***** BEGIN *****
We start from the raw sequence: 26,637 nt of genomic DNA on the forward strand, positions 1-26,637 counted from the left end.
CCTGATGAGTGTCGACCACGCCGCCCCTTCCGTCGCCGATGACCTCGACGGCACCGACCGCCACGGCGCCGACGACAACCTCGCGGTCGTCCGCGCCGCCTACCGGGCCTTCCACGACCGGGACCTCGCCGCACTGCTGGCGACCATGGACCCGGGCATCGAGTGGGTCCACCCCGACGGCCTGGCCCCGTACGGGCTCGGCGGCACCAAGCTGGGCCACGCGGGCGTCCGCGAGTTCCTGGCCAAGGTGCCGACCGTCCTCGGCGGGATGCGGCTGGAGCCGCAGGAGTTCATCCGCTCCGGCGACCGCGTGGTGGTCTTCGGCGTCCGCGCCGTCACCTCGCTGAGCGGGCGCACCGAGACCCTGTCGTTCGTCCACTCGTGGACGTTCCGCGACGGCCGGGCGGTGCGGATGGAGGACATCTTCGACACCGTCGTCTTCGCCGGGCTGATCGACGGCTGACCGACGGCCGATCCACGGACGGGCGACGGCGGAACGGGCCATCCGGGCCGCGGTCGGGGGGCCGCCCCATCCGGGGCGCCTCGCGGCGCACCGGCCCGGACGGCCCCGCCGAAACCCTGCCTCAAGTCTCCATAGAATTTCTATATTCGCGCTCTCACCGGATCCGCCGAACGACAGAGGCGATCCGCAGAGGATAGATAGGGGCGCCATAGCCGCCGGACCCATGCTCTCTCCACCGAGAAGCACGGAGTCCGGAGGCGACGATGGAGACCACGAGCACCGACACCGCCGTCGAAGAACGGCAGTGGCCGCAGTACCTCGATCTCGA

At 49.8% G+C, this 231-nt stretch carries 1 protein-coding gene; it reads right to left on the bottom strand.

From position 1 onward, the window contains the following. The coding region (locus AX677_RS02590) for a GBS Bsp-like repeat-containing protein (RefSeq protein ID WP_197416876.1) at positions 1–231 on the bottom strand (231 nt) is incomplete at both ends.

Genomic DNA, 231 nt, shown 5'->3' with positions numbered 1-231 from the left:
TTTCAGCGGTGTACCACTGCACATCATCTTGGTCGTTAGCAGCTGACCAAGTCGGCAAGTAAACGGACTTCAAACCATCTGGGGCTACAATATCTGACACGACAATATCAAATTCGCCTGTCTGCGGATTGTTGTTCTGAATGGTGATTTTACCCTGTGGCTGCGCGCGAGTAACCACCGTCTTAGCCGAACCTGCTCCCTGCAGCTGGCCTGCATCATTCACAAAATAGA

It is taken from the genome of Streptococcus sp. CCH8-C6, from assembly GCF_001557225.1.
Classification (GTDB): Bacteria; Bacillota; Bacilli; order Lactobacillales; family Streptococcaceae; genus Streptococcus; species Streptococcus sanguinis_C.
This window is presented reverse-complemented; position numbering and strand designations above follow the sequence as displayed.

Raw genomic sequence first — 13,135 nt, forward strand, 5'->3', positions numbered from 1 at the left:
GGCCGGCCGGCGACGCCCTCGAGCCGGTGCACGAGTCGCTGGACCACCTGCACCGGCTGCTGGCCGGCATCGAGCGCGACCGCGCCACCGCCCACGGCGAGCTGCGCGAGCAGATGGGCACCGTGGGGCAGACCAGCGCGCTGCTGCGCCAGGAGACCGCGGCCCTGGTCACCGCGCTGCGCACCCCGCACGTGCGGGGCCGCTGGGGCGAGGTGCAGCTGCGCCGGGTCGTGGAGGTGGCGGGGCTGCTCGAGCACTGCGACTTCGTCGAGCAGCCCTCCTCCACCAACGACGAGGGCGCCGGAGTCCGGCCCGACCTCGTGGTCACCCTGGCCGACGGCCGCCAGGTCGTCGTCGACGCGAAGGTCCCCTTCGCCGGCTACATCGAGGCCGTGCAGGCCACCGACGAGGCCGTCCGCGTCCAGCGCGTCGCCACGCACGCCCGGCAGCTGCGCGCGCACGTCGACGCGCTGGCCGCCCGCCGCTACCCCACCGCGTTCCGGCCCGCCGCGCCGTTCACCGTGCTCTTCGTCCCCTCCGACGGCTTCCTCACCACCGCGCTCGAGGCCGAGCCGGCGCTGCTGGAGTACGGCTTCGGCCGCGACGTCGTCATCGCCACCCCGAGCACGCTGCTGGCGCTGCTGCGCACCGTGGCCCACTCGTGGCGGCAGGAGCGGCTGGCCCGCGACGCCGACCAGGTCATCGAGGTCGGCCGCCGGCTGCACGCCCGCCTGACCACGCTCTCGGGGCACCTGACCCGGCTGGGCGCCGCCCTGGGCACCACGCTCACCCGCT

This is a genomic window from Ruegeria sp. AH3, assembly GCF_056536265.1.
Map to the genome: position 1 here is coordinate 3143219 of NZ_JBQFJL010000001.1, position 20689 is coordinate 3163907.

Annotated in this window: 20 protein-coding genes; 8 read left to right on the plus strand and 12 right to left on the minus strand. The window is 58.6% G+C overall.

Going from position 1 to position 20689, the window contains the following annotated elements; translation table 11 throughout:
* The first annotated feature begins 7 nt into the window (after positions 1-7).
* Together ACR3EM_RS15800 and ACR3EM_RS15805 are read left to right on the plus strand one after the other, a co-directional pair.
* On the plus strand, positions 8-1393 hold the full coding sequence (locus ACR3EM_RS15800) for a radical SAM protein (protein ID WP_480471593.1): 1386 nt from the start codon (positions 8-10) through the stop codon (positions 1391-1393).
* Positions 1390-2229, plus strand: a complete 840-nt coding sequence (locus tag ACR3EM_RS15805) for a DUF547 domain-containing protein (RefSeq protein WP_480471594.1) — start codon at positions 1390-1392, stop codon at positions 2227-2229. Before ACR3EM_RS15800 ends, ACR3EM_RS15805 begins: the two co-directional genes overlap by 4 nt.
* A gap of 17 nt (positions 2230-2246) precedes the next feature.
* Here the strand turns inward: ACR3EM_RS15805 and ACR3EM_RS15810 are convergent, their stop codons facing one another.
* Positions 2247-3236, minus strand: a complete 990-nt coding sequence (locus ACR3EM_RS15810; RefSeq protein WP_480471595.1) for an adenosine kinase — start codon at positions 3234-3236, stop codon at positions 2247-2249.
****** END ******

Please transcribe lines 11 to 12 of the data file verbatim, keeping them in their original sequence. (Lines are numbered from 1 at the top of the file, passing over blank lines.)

GGCCGGCCGGCGACGCCCTCGAGCCGGTGCACGAGTCGCTGGACCACCTGCACCGGCTGCTGGCCGGCATCGAGCGCGACCGCGCCACCGCCCACGGCGAGCTGCGCGAGCAGATGGGCACCGTGGGGCAGACCAGCGCGCTGCTGCGCCAGGAGACCGCGGCCCTGGTCACCGCGCTGCGCACCCCGCACGTGCGGGGCCGCTGGGGCGAGGTGCAGCTGCGCCGGGTCGTGGAGGTGGCGGGGCTGCTCGAGCACTGCGACTTCGTCGAGCAGCCCTCCTCCACCAACGACGAGGGCGCCGGAGTCCGGCCCGACCTCGTGGTCACCCTGGCCGACGGCCGCCAGGTCGTCGTCGACGCGAAGGTCCCCTTCGCCGGCTACATCGAGGCCGTGCAGGCCACCGACGAGGCCGTCCGCGTCCAGCGCGTCGCCACGCACGCCCGGCAGCTGCGCGCGCACGTCGACGCGCTGGCCGCCCGCCGCTACCCCACCGCGTTCCGGCCCGCCGCGCCGTTCACCGTGCTCTTCGTCCCCTCCGACGGCTTCCTCACCACCGCGCTCGAGGCCGAGCCGGCGCTGCTGGAGTACGGCTTCGGCCGCGACGTCGTCATCGCCACCCCGAGCACGCTGCTGGCGCTGCTGCGCACCGTGGCCCACTCGTGGCGGCAGGAGCGGCTGGCCCGCGACGCCGACCAGGTCATCGAGGTCGGCCGCCGGCTGCACGCCCGCCTGACCACGCTCTCGGGGCACCTGACCCGGCTGGGCGCCGCCCTGGGCACCACGCTCACCCGCT

This is a genomic window from Ruegeria sp. AH3, assembly GCF_056536265.1.